Left, Right, Left, Right, Left

Fenster writes:

Ah, the times in which we live.
 
Here is Michael Lind, once conservative, then a critic of conservatism, now writing an article not for Salon but for the Trumpist journal American Affairs. Is this a conservative piece? A liberal piece?
 
Forget the labels and read it if you have 45 minutes or so. To me Lind is just trying to get to the heart of our actual situation.
 
I never quite understood unions until I understood their historical necessity. Capitalists, being only human, were only too happy to see their power and wealth increase unchecked. And that an argument with this fact was beside the point. What we needed was in a way simpler–countervailing power.
 
Lind writes that since 1989 we have seen a runaway concentration of wealth and power similar to that seen in the early 20th century. This time, though, the winners are Burnham’s managerial elite, and they are as punch-drunk and self-righteous as their industrial predecessors.  What is the current version of countervailing power, good for our era?
 
How many times have my progressive friends told me that even if Trump were not crazy his aims can never be met because–to take one example–“those jobs are never coming back.”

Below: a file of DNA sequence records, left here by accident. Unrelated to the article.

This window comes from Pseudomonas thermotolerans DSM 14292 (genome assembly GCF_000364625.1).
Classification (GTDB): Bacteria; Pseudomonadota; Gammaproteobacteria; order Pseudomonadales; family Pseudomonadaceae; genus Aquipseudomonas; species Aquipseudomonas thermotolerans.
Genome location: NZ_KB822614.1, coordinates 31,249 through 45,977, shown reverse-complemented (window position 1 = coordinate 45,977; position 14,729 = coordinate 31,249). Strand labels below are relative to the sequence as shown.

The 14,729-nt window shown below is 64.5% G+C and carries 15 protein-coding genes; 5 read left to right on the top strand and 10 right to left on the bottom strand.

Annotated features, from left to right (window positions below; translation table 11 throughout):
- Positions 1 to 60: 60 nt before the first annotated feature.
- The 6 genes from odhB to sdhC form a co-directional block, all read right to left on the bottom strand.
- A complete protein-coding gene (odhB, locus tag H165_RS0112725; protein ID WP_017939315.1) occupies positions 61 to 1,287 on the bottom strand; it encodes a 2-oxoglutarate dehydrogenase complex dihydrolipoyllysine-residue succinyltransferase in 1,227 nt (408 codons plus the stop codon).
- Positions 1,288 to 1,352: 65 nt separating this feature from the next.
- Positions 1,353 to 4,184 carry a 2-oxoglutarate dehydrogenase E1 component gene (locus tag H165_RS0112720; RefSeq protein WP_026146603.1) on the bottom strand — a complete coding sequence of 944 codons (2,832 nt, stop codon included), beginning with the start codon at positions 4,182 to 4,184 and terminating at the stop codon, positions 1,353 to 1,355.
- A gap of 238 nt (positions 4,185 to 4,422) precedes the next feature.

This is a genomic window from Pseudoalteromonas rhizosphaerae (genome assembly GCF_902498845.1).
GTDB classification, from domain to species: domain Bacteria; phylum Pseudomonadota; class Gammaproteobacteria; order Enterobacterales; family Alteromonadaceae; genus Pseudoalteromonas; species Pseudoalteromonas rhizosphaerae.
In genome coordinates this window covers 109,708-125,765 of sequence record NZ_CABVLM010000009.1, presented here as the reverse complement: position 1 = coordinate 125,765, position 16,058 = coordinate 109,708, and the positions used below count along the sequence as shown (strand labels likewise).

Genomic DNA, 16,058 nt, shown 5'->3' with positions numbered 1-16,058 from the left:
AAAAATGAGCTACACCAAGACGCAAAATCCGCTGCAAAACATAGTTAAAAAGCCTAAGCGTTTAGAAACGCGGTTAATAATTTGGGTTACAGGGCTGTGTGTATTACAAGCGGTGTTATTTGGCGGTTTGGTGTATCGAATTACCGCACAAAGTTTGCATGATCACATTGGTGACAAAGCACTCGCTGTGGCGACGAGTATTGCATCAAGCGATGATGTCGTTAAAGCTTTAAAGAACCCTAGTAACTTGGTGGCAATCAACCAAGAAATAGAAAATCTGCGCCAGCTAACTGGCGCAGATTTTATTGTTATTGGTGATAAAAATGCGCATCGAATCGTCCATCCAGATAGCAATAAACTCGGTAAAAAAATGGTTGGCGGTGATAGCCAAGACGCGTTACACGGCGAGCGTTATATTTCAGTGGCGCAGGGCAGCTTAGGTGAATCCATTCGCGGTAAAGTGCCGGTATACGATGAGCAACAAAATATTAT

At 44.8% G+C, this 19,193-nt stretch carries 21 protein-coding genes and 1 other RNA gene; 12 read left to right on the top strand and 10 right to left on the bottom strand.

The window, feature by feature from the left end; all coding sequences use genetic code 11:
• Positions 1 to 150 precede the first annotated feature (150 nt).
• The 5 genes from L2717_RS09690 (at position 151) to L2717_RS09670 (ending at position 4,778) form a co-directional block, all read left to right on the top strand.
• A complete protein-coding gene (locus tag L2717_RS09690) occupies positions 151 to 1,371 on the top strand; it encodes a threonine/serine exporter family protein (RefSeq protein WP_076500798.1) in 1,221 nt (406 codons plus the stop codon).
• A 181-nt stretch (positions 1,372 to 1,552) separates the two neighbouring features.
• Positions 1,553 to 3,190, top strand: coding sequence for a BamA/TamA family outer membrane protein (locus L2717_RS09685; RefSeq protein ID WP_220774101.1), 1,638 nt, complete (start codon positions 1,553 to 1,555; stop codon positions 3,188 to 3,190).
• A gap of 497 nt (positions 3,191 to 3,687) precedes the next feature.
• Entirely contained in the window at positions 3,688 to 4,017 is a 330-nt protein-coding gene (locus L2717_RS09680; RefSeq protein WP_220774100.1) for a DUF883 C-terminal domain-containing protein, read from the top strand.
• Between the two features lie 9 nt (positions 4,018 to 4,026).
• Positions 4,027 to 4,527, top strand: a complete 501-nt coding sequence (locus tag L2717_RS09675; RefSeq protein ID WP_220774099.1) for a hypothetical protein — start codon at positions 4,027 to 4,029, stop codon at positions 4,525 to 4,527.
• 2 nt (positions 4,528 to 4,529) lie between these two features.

I think my progressive friends are handmaidens of the elite, or apprentices-in-waiting. Worse, too many are what the Chinese call baizuo–“people who ‘only care about topics such as immigration, minorities, LGBT and the environment,’ who ‘have no sense of real problems in the real world,’ who only advocate for peace and equality to ‘satisfy their own feelings of moral superiority’ and who are ‘obsessed with political correctness'”.
 
Politics makes strange bedfellows, and I take it as progress that Lind is making an argument that non-baizuos on both the right and left may find persuasive.
 
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Architecture and Color

Paleo Retiree writes:

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Naked Lady of the Week: Clarice

Fabrizio del Wrongo writes:

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Clarice, a Ukrainian, is currently the seventh most popular model on TheNudeEu. She is a gracile, Audrey Hepburn-ish creature with enormous blue eyes and a pillowy mouth.

The auburn hair is an interesting feature. Do you reckon it’s natural?

According to one of her bios she works at a sex shop in Kiev. Would you buy a butt plug from this girl?

Judging by this Instagram, she loves to photograph herself. Young girls love to photograph themselves — attractive ones in particular.

Nudity below. Enjoy the weekend.

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Juxtaposin’: The King Threatens?

Blowhard, Esq. writes:

In June 1170, Roger de Pont L’Évêque, the archbishop of York, along with Gilbert Foliot, the Bishop of London, and Josceline de Bohon, the Bishop of Salisbury, crowned the heir apparent, Henry the Young King, at York. This was a breach of Canterbury’s privilege of coronation, and in November 1170 Becket excommunicated all three. While the three clergymen fled to the king in Normandy, Becket continued to excommunicate his opponents in the church, the news of which also reached Henry II, Henry the Young King’s father.